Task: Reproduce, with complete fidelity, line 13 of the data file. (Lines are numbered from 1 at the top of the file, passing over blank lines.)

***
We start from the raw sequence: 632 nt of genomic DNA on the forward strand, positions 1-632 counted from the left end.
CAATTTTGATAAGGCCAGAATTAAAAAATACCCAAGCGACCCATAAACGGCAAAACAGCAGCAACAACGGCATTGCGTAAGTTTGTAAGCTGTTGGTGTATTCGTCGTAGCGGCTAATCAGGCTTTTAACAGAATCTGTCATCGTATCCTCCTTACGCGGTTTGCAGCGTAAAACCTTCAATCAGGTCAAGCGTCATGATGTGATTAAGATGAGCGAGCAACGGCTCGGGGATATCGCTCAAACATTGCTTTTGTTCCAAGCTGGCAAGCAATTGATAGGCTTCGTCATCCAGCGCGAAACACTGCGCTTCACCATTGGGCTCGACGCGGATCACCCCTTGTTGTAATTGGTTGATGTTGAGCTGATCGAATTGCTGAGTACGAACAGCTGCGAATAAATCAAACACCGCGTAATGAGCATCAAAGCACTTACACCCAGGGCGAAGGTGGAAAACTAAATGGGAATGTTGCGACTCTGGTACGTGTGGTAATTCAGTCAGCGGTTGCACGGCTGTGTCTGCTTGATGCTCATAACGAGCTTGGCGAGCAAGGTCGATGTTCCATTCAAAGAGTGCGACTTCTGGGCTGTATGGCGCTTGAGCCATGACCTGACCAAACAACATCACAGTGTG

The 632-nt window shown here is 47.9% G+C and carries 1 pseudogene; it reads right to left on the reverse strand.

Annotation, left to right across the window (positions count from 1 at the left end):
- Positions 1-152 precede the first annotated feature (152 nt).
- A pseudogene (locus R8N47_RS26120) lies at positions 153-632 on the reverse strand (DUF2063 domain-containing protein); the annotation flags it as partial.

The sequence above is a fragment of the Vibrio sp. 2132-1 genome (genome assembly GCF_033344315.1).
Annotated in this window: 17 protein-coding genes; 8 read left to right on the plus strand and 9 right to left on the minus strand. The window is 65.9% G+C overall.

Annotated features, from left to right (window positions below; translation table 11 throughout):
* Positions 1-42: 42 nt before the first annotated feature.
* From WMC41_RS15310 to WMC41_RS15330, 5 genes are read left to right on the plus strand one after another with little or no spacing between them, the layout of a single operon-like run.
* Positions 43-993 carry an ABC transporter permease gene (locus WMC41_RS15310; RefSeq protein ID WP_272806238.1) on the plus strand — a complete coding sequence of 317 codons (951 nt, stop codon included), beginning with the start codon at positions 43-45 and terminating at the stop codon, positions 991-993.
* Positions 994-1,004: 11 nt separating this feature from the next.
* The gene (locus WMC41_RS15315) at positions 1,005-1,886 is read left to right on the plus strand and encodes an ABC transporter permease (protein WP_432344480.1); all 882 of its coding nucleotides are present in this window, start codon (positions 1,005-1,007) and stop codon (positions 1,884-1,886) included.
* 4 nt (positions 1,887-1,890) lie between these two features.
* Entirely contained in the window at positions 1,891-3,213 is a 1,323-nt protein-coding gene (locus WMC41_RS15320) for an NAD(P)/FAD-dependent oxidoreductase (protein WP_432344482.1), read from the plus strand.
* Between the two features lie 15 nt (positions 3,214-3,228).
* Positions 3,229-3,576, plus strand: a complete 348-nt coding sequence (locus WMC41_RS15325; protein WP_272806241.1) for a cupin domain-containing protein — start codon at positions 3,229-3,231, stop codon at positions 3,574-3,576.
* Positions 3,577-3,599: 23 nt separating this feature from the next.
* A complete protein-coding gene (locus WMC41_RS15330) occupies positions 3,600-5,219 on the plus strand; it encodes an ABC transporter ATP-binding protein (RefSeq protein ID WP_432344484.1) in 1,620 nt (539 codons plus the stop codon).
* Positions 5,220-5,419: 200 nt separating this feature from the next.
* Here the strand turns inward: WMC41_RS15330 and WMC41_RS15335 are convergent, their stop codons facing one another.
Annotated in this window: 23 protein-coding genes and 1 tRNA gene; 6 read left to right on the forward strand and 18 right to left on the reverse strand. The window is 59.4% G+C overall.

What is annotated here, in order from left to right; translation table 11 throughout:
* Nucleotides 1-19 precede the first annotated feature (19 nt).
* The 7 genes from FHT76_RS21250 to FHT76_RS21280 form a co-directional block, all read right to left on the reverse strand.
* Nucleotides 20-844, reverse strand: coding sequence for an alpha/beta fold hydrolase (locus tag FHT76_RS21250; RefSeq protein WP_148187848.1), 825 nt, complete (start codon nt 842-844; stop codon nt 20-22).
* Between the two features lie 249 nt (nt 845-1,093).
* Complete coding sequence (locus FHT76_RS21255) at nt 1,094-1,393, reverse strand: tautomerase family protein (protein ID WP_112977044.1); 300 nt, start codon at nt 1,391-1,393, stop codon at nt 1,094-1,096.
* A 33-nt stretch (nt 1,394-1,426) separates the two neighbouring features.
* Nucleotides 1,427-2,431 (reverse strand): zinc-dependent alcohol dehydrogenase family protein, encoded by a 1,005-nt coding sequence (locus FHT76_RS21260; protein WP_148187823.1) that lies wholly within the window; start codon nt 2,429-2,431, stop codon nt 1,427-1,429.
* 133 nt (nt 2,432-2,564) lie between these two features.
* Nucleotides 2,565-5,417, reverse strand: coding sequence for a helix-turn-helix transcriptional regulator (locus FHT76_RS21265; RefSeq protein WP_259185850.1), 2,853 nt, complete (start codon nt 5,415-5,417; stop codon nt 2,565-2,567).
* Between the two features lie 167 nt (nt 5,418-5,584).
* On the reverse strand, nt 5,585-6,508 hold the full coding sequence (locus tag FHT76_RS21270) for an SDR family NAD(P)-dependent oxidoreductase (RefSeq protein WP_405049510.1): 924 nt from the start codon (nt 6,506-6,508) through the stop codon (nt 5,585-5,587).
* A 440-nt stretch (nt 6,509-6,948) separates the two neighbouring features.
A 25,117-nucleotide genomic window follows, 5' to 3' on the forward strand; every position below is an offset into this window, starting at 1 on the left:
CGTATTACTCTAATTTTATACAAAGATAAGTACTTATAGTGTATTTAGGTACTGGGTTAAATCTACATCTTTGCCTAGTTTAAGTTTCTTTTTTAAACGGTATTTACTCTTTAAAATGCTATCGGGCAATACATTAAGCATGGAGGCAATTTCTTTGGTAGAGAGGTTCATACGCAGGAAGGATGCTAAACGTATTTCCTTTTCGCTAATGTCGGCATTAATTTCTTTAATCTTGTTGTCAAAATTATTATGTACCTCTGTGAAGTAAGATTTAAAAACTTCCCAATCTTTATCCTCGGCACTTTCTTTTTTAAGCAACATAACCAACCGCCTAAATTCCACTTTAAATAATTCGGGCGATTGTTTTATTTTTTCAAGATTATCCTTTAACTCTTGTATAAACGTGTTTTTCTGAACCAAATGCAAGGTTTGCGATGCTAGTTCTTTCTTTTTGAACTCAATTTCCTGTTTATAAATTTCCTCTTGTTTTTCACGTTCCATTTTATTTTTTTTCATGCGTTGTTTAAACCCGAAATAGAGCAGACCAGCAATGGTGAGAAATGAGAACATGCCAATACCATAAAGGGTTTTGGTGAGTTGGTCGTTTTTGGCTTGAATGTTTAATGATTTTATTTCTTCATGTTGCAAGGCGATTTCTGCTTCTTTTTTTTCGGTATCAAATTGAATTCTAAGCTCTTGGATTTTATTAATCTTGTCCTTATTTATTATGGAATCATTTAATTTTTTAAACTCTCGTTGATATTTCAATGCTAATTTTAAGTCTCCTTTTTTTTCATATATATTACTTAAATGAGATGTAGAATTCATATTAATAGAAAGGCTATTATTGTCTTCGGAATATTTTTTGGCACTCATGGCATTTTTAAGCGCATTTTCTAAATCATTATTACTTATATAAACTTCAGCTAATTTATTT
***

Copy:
* Positions 994-1,004: 11 nt separating this feature from the next.